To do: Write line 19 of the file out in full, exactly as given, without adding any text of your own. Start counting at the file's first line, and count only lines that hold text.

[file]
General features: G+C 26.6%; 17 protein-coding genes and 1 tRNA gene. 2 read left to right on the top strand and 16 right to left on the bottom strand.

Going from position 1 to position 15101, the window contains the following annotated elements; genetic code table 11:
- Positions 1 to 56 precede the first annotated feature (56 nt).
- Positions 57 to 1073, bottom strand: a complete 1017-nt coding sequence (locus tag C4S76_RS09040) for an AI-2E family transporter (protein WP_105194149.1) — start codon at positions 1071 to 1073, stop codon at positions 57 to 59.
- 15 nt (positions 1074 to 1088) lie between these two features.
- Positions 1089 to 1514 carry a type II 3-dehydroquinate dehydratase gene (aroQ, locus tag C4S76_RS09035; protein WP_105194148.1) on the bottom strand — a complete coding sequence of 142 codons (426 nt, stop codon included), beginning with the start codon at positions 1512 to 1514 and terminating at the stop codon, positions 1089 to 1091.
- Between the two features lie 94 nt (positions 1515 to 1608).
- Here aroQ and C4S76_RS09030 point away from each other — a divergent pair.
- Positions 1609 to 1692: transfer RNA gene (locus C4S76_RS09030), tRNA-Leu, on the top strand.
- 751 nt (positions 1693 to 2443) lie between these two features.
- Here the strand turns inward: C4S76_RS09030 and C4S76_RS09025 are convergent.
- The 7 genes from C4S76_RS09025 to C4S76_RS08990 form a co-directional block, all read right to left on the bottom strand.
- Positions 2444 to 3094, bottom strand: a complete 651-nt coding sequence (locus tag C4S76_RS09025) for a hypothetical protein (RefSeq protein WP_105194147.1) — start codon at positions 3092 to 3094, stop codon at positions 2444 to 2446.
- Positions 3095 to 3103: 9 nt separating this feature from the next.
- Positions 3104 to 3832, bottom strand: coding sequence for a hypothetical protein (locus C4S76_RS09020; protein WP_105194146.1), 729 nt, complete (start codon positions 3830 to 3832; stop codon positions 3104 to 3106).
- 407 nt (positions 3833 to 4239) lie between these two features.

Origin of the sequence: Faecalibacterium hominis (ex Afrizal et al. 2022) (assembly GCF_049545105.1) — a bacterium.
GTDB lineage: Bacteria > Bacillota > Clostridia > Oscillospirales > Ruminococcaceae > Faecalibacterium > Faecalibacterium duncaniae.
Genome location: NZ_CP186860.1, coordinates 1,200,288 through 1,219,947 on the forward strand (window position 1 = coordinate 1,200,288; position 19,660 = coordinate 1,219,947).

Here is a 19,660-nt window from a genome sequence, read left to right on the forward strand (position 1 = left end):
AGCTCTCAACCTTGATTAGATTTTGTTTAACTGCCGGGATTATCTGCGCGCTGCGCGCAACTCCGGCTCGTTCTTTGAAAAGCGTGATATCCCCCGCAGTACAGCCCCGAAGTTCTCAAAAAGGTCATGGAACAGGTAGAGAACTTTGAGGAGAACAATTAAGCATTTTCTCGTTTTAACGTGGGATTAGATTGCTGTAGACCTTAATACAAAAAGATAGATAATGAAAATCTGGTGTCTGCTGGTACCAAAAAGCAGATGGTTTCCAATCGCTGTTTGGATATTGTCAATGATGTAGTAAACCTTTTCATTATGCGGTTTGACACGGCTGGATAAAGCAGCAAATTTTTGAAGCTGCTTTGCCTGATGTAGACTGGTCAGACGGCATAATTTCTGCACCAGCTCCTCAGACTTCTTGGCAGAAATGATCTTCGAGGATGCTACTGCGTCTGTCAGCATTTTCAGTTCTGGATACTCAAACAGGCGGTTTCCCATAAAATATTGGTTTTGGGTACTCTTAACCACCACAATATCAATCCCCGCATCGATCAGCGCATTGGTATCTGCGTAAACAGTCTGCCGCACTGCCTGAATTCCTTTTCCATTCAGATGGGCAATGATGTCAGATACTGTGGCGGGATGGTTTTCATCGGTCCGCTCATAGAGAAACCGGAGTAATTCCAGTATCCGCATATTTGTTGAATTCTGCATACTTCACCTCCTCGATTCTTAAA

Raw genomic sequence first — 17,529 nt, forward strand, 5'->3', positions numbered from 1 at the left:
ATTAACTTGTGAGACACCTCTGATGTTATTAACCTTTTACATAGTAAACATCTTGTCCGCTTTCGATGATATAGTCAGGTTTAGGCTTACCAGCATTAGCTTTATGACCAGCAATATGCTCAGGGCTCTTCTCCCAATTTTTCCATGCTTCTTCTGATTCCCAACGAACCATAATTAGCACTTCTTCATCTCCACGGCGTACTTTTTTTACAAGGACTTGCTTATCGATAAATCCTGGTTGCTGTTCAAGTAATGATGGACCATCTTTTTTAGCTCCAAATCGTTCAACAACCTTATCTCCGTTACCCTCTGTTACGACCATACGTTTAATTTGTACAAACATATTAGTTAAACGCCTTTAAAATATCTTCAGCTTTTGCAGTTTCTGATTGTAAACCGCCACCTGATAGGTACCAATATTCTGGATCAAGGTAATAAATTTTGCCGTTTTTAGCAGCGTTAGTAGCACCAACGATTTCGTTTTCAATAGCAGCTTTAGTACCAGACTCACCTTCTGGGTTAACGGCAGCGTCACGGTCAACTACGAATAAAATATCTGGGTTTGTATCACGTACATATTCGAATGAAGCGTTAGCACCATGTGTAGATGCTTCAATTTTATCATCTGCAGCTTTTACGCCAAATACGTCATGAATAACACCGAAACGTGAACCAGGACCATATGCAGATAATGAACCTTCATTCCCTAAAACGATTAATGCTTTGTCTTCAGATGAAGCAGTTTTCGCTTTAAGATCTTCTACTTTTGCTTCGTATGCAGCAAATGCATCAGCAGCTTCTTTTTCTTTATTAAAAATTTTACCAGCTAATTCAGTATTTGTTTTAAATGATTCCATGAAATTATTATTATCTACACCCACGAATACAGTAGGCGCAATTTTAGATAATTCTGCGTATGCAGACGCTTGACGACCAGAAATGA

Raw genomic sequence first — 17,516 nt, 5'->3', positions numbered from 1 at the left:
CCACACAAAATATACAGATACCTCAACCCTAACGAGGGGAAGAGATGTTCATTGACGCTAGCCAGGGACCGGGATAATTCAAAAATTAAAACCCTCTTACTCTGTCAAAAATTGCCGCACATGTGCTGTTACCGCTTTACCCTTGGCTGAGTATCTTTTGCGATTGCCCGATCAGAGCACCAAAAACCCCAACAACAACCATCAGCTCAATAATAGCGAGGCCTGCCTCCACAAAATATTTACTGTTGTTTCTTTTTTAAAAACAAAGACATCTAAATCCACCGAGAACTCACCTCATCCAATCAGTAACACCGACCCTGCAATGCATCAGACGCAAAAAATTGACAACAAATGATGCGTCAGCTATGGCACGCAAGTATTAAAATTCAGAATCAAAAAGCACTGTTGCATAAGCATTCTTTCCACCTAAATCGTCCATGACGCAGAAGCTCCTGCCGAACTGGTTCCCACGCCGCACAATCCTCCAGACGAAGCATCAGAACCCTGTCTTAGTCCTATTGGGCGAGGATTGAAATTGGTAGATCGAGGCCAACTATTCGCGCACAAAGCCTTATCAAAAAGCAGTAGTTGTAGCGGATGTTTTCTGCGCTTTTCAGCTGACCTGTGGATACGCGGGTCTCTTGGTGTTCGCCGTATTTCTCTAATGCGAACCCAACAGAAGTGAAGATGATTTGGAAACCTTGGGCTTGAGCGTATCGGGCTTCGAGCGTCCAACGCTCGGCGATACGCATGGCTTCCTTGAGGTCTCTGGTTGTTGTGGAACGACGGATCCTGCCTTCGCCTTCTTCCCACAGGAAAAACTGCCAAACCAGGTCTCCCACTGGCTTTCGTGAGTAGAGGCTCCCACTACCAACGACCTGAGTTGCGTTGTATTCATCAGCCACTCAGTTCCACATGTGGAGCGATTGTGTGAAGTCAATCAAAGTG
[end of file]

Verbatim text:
Genome location: NZ_CP186860.1, coordinates 1,200,288 through 1,219,947 on the forward strand (window position 1 = coordinate 1,200,288; position 19,660 = coordinate 1,219,947).